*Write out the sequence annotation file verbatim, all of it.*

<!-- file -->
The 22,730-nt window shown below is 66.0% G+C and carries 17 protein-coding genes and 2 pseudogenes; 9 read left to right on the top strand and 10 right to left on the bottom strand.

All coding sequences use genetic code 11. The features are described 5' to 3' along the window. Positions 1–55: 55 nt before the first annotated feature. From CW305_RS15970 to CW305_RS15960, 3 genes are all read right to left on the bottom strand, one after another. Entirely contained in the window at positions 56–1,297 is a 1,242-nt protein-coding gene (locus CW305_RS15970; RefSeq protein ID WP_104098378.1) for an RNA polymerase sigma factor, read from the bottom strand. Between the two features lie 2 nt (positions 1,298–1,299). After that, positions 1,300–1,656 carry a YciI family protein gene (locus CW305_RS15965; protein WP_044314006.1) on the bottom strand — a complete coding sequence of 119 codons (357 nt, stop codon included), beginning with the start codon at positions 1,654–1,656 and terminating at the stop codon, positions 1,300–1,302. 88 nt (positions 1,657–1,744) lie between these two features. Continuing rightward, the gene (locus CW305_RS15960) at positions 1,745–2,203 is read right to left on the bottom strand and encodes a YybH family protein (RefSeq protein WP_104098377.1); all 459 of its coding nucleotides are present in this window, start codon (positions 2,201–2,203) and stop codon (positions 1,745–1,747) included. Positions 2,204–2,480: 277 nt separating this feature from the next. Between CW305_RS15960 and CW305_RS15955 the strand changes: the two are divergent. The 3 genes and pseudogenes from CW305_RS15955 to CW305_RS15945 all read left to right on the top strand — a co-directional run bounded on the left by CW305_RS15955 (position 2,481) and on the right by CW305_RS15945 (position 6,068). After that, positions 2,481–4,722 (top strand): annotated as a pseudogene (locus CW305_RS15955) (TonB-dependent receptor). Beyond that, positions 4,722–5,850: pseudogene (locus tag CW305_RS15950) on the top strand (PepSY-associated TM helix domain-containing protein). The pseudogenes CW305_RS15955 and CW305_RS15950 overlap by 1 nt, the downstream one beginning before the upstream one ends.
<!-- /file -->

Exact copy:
The 22,730-nt window shown below is 66.0% G+C and carries 17 protein-coding genes and 2 pseudogenes; 9 read left to right on the top strand and 10 right to left on the bottom strand.

All coding sequences use genetic code 11. The features are described 5' to 3' along the window. Positions 1–55: 55 nt before the first annotated feature. From CW305_RS15970 to CW305_RS15960, 3 genes are all read right to left on the bottom strand, one after another. Entirely contained in the window at positions 56–1,297 is a 1,242-nt protein-coding gene (locus CW305_RS15970; RefSeq protein ID WP_104098378.1) for an RNA polymerase sigma factor, read from the bottom strand. Between the two features lie 2 nt (positions 1,298–1,299). After that, positions 1,300–1,656 carry a YciI family protein gene (locus CW305_RS15965; protein WP_044314006.1) on the bottom strand — a complete coding sequence of 119 codons (357 nt, stop codon included), beginning with the start codon at positions 1,654–1,656 and terminating at the stop codon, positions 1,300–1,302. 88 nt (positions 1,657–1,744) lie between these two features. Continuing rightward, the gene (locus CW305_RS15960) at positions 1,745–2,203 is read right to left on the bottom strand and encodes a YybH family protein (RefSeq protein WP_104098377.1); all 459 of its coding nucleotides are present in this window, start codon (positions 2,201–2,203) and stop codon (positions 1,745–1,747) included. Positions 2,204–2,480: 277 nt separating this feature from the next. Between CW305_RS15960 and CW305_RS15955 the strand changes: the two are divergent. The 3 genes and pseudogenes from CW305_RS15955 to CW305_RS15945 all read left to right on the top strand — a co-directional run bounded on the left by CW305_RS15955 (position 2,481) and on the right by CW305_RS15945 (position 6,068). After that, positions 2,481–4,722 (top strand): annotated as a pseudogene (locus CW305_RS15955) (TonB-dependent receptor). Beyond that, positions 4,722–5,850: pseudogene (locus tag CW305_RS15950) on the top strand (PepSY-associated TM helix domain-containing protein). The pseudogenes CW305_RS15955 and CW305_RS15950 overlap by 1 nt, the downstream one beginning before the upstream one ends.